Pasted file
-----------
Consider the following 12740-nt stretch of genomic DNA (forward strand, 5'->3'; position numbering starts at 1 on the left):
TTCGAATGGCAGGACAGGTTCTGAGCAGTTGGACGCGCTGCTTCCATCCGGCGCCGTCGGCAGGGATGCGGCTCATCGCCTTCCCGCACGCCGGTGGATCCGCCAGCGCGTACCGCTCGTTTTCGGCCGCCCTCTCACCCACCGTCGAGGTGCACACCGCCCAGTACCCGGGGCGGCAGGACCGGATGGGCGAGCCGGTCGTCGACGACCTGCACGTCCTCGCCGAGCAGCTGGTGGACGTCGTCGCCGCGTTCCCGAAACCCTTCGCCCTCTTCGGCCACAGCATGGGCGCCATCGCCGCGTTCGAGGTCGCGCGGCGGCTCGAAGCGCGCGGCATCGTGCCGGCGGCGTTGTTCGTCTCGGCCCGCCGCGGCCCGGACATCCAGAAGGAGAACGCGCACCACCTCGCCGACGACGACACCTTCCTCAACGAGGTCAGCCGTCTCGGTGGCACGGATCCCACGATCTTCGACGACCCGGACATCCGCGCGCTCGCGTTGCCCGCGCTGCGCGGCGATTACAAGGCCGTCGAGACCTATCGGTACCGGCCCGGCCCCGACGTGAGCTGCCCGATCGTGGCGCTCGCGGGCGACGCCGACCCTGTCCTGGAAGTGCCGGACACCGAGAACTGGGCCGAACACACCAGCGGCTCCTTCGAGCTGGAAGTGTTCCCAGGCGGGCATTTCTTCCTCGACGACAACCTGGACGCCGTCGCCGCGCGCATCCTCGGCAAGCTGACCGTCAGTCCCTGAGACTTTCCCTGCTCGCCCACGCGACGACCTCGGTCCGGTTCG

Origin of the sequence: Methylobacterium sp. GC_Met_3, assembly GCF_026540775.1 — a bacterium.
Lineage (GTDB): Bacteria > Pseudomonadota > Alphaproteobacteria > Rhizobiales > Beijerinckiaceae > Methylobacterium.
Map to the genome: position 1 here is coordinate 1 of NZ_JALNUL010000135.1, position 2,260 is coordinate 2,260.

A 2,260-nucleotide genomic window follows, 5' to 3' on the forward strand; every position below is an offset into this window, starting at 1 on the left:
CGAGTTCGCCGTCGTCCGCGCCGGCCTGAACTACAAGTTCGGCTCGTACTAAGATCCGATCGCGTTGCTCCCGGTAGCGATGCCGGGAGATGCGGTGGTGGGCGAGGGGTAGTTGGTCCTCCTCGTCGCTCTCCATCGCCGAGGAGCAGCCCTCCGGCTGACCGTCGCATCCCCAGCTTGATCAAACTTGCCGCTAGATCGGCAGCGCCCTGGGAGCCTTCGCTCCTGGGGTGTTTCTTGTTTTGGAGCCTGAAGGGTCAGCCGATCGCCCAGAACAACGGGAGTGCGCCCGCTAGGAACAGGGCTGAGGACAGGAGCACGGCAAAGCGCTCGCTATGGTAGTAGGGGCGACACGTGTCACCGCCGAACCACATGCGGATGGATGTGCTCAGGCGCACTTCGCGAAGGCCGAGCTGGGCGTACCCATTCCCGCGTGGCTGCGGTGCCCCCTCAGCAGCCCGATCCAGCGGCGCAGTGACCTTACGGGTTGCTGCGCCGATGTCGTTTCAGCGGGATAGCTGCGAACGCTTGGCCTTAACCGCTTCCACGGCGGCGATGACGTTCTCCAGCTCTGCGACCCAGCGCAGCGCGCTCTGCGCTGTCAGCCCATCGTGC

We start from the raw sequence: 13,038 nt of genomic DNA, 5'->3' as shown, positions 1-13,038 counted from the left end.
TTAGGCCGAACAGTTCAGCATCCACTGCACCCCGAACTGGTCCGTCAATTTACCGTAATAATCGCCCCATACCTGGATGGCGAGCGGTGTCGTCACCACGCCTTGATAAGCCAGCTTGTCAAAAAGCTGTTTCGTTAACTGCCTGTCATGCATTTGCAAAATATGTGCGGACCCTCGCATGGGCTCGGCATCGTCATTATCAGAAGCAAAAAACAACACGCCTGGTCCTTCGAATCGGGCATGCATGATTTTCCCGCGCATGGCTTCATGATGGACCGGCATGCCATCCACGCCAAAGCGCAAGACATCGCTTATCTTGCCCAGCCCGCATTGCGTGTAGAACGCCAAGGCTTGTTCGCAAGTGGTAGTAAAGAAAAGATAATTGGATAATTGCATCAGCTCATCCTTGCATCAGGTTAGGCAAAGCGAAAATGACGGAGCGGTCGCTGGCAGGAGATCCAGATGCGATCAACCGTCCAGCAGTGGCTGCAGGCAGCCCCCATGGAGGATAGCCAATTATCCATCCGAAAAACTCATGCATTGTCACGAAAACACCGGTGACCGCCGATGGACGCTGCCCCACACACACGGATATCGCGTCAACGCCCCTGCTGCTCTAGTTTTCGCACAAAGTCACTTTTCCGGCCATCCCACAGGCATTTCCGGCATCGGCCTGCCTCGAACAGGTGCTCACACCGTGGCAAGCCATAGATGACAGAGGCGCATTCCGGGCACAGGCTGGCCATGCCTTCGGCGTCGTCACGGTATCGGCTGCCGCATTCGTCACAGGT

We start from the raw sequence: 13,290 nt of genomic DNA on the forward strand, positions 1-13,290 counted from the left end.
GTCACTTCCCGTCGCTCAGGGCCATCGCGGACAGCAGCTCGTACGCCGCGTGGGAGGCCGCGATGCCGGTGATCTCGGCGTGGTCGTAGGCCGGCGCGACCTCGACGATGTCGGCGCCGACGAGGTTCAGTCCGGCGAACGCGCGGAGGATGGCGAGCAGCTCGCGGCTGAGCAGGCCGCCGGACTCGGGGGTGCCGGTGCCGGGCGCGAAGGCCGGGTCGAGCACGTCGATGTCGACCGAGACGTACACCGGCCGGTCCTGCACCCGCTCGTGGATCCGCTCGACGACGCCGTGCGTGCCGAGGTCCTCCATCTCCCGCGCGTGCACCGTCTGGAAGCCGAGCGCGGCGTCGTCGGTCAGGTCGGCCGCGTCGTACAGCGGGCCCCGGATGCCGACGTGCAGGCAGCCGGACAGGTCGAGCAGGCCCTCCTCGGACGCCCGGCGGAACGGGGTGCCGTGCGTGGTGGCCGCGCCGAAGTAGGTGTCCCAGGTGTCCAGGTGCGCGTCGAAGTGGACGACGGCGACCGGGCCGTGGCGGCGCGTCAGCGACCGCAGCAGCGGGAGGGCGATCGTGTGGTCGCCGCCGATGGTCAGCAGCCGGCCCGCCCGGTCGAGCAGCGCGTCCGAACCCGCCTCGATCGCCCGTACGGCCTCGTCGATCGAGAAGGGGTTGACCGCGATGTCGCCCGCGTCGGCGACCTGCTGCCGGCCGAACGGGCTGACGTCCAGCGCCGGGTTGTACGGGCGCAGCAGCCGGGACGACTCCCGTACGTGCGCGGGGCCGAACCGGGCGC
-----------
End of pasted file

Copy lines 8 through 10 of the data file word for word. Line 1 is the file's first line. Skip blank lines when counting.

We start from the raw sequence: 13,038 nt of genomic DNA, 5'->3' as shown, positions 1-13,038 counted from the left end.
TTAGGCCGAACAGTTCAGCATCCACTGCACCCCGAACTGGTCCGTCAATTTACCGTAATAATCGCCCCATACCTGGATGGCGAGCGGTGTCGTCACCACGCCTTGATAAGCCAGCTTGTCAAAAAGCTGTTTCGTTAACTGCCTGTCATGCATTTGCAAAATATGTGCGGACCCTCGCATGGGCTCGGCATCGTCATTATCAGAAGCAAAAAACAACACGCCTGGTCCTTCGAATCGGGCATGCATGATTTTCCCGCGCATGGCTTCATGATGGACCGGCATGCCATCCACGCCAAAGCGCAAGACATCGCTTATCTTGCCCAGCCCGCATTGCGTGTAGAACGCCAAGGCTTGTTCGCAAGTGGTAGTAAAGAAAAGATAATTGGATAATTGCATCAGCTCATCCTTGCATCAGGTTAGGCAAAGCGAAAATGACGGAGCGGTCGCTGGCAGGAGATCCAGATGCGATCAACCGTCCAGCAGTGGCTGCAGGCAGCCCCCATGGAGGATAGCCAATTATCCATCCGAAAAACTCATGCATTGTCACGAAAACACCGGTGACCGCCGATGGACGCTGCCCCACACACACGGATATCGCGTCAACGCCCCTGCTGCTCTAGTTTTCGCACAAAGTCACTTTTCCGGCCATCCCACAGGCATTTCCGGCATCGGCCTGCCTCGAACAGGTGCTCACACCGTGGCAAGCCATAGATGACAGAGGCGCATTCCGGGCACAGGCTGGCCATGCCTTCGGCGTCGTCACGGTATCGGCTGCCGCATTCGTCACAGGT

We start from the raw sequence: 13,290 nt of genomic DNA on the forward strand, positions 1-13,290 counted from the left end.